Rafael Nadal is a nine-time champion at the French Open, and yet there was still the subdued sight of empty seats as the Spaniard booked his place in the third round of this year’s competition.
The illustrious Philippe Chatrier court was barely half full as Nadal swept aside Argentina’s Facundo Bagnis in straight sets.
If Nadal is to win a record 10th title on the Parisian clay next week, he would become the first man in history to win one of the four majors on so many occasions.
That may still seem a long way off, especially with the ominous Novak Djokovic lurking in the Spaniard’s section of the draw.
Even so there is more than an inkling that Nadal is better prepared to claim an unprecedented 10th title in the French capital, after he lost to Djokovic in straight sets 12 months ago.
That was only Nadals’s second ever defeat at Roland Garros, but after his recent struggles at the slams - in the past two years - the Spaniard appears to be somewhere near his best again on his favoured clay court.
After dropping just three games against Australian Sam Groth in his opening match, Nadal took down Bagnis in equally emphatic fashion.
For those who did have did have a ticket but weren’t present for Nadal’s 6-3 6-0 6-3 victory over the world number 99, they didn’t miss a contest - instead they missed an exhibition from the man who has dominated in Paris over the past decade and could still do so again.
Promising start from the Argentine
It didn’t always look straightforward as Bagnis, who beat Frenchman Kenny De Schepper in the opening round, raced into a 0-40 lead on Nadal’s opening service game.
After securing the break, the Argentine consolidated it to take a surprise 2-0 lead with a couple of compact ground strokes which extracted some rare errors from Nadal’s racquet.
Yet that was as good as got for Bagnis, who quickly found himself at Nadal’s mercy and was on the ropes for the rest of the contest.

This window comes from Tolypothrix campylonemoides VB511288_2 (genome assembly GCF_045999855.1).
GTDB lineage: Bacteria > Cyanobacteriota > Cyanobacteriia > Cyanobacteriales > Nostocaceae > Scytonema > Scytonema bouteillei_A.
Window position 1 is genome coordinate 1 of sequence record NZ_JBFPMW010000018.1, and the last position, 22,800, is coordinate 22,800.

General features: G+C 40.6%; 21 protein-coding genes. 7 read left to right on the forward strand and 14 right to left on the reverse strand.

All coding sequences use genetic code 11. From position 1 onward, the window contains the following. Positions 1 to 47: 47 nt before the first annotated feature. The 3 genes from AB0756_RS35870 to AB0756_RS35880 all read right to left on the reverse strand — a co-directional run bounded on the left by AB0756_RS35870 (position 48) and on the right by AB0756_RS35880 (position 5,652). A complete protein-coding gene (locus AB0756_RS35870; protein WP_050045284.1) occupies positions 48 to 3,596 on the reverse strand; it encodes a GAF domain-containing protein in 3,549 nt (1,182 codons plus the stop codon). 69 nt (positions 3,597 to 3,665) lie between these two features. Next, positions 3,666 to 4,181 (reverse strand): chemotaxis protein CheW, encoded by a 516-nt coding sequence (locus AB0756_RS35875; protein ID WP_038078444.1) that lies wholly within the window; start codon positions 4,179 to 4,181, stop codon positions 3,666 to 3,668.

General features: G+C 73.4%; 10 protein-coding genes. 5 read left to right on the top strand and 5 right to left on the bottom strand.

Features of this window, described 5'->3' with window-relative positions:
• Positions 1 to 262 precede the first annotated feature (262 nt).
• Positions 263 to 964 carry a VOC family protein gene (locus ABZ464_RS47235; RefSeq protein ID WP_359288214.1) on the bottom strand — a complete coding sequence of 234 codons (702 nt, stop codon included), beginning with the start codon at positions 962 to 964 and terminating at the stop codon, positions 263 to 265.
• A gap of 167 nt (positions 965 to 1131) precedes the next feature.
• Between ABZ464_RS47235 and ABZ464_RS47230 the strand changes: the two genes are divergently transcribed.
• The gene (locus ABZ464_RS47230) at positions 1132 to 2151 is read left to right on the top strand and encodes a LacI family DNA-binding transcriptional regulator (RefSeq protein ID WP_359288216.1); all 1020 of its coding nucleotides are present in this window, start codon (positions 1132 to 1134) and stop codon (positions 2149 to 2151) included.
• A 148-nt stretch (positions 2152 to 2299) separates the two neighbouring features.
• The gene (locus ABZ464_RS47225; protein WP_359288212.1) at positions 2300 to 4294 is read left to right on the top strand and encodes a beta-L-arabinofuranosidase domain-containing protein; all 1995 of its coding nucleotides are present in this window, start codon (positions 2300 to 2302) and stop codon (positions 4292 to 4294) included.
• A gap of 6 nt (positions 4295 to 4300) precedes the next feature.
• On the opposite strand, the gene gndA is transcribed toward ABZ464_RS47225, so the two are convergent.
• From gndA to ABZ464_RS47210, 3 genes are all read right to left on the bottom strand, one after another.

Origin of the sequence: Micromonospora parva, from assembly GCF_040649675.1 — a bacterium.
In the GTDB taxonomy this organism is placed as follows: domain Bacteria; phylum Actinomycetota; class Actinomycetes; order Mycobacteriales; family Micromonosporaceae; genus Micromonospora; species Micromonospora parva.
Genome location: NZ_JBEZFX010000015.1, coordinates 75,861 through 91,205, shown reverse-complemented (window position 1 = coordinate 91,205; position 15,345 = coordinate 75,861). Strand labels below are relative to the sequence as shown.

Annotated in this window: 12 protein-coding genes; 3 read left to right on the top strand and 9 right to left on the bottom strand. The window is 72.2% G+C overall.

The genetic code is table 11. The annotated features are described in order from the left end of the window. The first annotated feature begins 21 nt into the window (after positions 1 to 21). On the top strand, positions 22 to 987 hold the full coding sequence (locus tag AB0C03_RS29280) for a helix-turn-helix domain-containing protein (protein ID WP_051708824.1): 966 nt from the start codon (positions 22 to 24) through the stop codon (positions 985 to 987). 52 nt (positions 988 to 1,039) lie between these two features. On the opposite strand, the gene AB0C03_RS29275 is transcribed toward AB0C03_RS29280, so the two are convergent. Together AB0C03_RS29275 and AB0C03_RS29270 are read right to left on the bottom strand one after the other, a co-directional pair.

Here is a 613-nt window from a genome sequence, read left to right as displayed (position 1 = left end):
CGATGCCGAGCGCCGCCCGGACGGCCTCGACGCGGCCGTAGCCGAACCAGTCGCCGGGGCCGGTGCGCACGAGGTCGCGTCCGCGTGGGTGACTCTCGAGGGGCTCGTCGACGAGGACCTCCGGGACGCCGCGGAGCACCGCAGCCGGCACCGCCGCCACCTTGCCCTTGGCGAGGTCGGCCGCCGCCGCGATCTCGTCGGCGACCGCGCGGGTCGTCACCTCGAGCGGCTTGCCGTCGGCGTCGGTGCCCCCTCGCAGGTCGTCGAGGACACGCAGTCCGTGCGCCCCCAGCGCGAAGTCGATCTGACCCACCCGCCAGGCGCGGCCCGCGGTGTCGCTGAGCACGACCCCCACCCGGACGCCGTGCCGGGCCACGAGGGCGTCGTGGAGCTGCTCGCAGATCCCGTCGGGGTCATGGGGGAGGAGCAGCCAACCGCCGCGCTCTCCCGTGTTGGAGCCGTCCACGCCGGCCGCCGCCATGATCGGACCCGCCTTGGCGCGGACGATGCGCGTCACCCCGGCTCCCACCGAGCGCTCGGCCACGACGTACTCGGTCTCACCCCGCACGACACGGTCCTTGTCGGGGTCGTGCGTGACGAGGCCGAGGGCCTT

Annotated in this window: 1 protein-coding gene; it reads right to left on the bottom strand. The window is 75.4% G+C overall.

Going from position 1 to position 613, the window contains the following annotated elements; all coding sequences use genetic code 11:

Nadal takes control
Nadal quickly raced through the gears to claw the break back immediately, before a Bagnis error presented him a 4-2 lead a couple of games later.
After failing to win a major for the first time since 2004 last year, Nadal has shown significant signs of improvements and adjustments to his game in the past few months.
The most notable of which is the position he is now taking up when serving from the advantage side of the court, as he has started standing further towards the tram lines.
His backhand, especially down the line, also appears to have had work done to it and it was on show to good effect here.
Tenth title could be on the cards
The only disruption to Nadal’s rhythm came on set point when he was called for a time violation by umpire Pascal Maria, but that didn’t prevent him from serving out the opener a couple of points later.
A break of serve early in the first game of the second didn’t do Bagnis’ challenge any favours, as the early promise which he showed at the start of the match quickly evaporated.
Nadal began to dominate with his destructive forehand, which has been a key component to his success here over the years, and the second set was all one way traffic.
A single break at the start of the third was then enough for Nadal to progress to round three, where he will face either Frenchman Nicolas Mahut or fellow countryman Marcel Granollers.